Thursday, August 12, 2004

A Way of Knowing

One of my seminary professors once said in class that today's basic problem swirls around epistemology. Epistemology is the study of how we know what we know. He was right!

In the pre-Enlightenment era, the Western world sought universal truth. Plato taught the "real" world was the metaphysical world of which the physical world was a copy. In some ideal realm there was a real chair of which all physical chairs were but copies. Aristotle argued that the real world was knowable through the senses. Neither Aristotle nor Plato would dismiss revelation as a way of knowing. The gods did, on occasion, speak. Scholastics and Renaissance churchmen took up the arguments and continued them but the latter said humans were capable of knowing. Enlightenment philosophes said not only were human beings capable, they could know truth and reality because it was coherent. What was true was consistent with the testimony of the senses and the application of the scientific method.

Alexander Campbell, who Ernst Lee Tuveson said was the first to link Enlightenment thought to historic Christianity made sharp distinctions between fact, faith, and opinion. Fact was what was reality known by one's own senses. Faith was the belief of testimony. Opinion was what you believed without the evidence of sensory experience or testimony. According to Campbell, I know my office chair is real because I am sitting in it. That's a fact! I believe George Washington is buried at Mount Vernon because of the testimony of others (I can't see inside the tomb so I don't know it as a fact). I am of the opinion that God has made the worlds for man to explore (Scripture doesn't say that). Campbell would argue that the Scripture is God's Word to man given by revelation as a testimony to His person and work. He would not deny it was written in a context, but Campbell would say it was written for a purpose.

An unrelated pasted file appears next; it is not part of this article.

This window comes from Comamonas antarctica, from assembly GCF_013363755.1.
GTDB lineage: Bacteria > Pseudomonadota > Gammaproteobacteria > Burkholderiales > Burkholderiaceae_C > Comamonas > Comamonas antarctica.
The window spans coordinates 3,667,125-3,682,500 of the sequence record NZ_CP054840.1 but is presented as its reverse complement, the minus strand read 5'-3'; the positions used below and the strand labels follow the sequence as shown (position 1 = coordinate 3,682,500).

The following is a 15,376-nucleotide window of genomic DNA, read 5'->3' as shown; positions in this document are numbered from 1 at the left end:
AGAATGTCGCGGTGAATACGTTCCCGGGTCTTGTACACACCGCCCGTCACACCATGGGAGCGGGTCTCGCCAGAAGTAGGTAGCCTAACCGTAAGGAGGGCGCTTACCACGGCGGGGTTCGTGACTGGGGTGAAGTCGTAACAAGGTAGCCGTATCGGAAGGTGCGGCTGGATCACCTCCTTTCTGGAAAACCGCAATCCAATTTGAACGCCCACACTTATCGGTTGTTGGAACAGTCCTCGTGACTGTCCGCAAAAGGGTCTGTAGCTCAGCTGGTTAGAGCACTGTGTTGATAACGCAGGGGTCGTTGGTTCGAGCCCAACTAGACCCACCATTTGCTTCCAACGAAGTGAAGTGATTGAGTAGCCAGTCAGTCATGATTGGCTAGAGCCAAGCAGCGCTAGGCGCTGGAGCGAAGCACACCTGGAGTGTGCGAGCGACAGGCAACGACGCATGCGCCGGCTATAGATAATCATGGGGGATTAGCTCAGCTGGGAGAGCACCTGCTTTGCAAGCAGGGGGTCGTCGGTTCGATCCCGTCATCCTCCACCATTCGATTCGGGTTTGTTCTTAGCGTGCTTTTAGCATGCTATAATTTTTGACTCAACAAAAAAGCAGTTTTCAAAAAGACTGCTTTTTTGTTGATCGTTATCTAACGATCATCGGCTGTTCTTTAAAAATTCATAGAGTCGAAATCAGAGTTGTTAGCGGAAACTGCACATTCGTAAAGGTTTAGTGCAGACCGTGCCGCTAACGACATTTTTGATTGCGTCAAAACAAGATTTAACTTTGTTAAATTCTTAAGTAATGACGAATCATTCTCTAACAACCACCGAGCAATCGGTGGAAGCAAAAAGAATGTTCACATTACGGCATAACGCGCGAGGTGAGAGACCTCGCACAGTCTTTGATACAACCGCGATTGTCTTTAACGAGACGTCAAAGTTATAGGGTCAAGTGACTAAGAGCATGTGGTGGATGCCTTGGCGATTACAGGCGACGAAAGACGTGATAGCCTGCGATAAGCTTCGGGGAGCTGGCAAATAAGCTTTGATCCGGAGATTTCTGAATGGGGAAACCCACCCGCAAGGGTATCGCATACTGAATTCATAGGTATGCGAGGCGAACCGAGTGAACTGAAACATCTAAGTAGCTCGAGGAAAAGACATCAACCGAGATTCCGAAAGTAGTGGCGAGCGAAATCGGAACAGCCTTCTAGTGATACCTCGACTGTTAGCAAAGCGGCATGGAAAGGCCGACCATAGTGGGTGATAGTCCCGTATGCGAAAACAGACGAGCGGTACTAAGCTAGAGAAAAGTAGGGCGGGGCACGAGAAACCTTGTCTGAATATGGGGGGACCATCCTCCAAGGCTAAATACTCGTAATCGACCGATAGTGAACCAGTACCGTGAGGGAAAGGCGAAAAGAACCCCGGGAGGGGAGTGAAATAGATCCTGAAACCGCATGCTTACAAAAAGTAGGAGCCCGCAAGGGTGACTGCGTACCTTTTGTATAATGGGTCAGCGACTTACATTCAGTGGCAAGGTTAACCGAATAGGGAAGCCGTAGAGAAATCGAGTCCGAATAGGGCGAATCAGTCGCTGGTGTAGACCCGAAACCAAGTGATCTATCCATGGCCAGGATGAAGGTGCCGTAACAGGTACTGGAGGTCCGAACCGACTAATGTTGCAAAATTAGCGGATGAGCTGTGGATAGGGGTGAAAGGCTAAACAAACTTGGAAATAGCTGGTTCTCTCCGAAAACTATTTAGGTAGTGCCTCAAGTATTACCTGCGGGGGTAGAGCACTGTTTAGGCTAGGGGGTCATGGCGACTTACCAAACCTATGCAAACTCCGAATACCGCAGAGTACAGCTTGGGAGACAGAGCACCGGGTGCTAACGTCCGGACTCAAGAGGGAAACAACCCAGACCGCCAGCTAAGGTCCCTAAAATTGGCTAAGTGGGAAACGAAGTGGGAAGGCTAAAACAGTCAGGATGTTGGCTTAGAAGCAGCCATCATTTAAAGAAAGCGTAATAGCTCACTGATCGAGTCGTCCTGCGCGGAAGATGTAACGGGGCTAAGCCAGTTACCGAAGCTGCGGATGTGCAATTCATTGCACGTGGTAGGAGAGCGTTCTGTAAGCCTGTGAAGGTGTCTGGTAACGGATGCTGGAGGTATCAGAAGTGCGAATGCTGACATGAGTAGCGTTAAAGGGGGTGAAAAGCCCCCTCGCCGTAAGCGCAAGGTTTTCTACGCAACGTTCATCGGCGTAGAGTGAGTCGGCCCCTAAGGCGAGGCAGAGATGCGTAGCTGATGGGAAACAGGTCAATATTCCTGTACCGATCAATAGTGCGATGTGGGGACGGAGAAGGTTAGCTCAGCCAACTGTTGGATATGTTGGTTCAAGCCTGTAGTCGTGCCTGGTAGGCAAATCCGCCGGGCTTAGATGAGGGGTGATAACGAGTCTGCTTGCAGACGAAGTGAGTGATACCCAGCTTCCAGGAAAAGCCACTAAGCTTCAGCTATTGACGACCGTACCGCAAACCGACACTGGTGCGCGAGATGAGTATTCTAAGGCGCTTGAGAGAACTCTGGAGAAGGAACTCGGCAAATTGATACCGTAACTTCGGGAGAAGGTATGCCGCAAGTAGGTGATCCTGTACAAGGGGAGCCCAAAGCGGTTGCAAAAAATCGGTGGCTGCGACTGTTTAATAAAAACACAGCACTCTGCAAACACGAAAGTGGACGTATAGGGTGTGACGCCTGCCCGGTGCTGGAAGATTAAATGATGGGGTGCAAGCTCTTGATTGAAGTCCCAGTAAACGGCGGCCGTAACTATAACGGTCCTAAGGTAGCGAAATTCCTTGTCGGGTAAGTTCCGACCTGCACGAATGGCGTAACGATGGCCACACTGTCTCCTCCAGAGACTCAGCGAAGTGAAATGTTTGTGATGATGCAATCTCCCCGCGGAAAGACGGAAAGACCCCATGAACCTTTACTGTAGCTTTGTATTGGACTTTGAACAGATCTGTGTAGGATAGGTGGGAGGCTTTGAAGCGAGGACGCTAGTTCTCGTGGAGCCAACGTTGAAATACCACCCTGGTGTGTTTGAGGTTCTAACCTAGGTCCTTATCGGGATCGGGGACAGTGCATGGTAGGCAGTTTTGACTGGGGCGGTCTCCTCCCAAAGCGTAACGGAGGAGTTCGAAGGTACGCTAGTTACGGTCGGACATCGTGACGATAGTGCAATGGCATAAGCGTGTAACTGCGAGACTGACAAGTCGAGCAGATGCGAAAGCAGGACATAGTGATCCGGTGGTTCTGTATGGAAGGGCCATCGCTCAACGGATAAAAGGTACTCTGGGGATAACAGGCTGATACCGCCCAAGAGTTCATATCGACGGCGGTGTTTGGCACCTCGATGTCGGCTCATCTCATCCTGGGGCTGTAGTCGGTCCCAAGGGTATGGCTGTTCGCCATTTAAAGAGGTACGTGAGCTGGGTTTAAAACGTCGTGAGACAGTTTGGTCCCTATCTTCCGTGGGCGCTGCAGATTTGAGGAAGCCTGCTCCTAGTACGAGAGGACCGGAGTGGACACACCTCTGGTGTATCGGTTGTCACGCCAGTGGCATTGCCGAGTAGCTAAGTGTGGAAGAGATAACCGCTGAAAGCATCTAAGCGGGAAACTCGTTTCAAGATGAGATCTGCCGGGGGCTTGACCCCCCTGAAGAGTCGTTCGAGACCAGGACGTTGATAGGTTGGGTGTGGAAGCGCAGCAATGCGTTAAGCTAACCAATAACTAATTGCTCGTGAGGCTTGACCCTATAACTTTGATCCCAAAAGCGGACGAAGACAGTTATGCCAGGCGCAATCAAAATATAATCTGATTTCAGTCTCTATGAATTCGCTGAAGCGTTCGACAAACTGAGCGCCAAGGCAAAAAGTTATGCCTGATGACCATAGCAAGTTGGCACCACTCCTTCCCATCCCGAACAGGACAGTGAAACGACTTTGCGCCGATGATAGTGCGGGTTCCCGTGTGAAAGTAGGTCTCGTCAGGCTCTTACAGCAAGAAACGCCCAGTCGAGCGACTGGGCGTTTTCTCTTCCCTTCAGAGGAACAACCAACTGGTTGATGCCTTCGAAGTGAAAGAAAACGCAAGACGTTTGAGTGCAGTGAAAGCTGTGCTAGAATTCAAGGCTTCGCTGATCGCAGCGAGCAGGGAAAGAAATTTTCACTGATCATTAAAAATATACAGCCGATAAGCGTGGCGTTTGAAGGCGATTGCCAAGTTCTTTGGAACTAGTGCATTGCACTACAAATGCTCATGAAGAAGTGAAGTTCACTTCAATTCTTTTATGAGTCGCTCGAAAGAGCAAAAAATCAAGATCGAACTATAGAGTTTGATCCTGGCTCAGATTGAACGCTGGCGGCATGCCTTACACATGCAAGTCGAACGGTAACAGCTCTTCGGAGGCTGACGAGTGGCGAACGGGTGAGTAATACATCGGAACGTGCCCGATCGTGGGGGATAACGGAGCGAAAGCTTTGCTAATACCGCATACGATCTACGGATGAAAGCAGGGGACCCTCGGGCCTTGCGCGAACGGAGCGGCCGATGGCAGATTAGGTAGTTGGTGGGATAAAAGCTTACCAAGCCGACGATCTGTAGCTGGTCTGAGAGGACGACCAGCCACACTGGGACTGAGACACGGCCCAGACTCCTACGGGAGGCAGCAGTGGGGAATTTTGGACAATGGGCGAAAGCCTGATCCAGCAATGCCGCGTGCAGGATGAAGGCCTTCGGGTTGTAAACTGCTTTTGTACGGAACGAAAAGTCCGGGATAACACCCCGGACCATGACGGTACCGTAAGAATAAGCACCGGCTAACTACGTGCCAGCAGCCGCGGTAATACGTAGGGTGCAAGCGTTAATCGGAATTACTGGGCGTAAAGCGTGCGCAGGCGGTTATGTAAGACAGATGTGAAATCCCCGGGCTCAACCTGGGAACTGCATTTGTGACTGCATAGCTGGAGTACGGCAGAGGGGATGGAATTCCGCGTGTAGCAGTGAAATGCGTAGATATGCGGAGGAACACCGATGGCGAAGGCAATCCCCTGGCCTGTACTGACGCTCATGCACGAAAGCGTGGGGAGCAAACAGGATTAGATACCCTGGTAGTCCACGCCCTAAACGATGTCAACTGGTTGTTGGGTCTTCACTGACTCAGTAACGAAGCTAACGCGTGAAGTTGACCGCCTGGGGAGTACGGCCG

Today knowledge is either the perception of the individual or developed in community. It is always incomplete and absolute knowledge is impossible. There is enough truth in those statements to make them sound plausible.

As a historian, I have long been familiar with the "historian's dilemma." The dilemma is that if I seek an understanding of space-time events, I must do so through the investigation and interpretation of original documents. These documents may be written testimony of contemporaries, they may be government or church documents and records, they might be bills of sale, trade agreements, and a broad assortment of other materials. If I study the written testimony of those contemporary to the event, I must make allowances for the biases of the authors. Then, too, I must make allowances for my own biases and prejudices. The question is, can I ever know enough to say I know the exact nature of the event being studied? The answer is, No! There is always room for a variation of views. Could I, however, know something about the event? Yes!

Human knowledge on this side of glory is always incomplete and partial, but is it sufficient? Scientists tell us the "laws of nature" are not always as constant as we once thought but they are sufficient for practical use. Every time NASA launches a probe, it assumes on the basis of previous experience that the physical laws governing such a launch are sufficiently constant for them to plot a course to the craft's destination.

Postmoderns call everything into question, but I would argue that while we cannot know everything, we know from revelation, the experience of thousands of Christians whose testimonies we see and hear, and the ultimate coherence of the arguments that we can know "the faith once for all delivered to the saints" is absolutely true. It isn't just true for them. It isn't just true for me. It is true for all who choose to overcome their biases and heed the explicit and consistent testimony of the Word and the lives of others. Isn't that what brings us to faith? Doesn't the Scripture teach us we are "justified by faith"? (See Romans 3, Romans 10:19)

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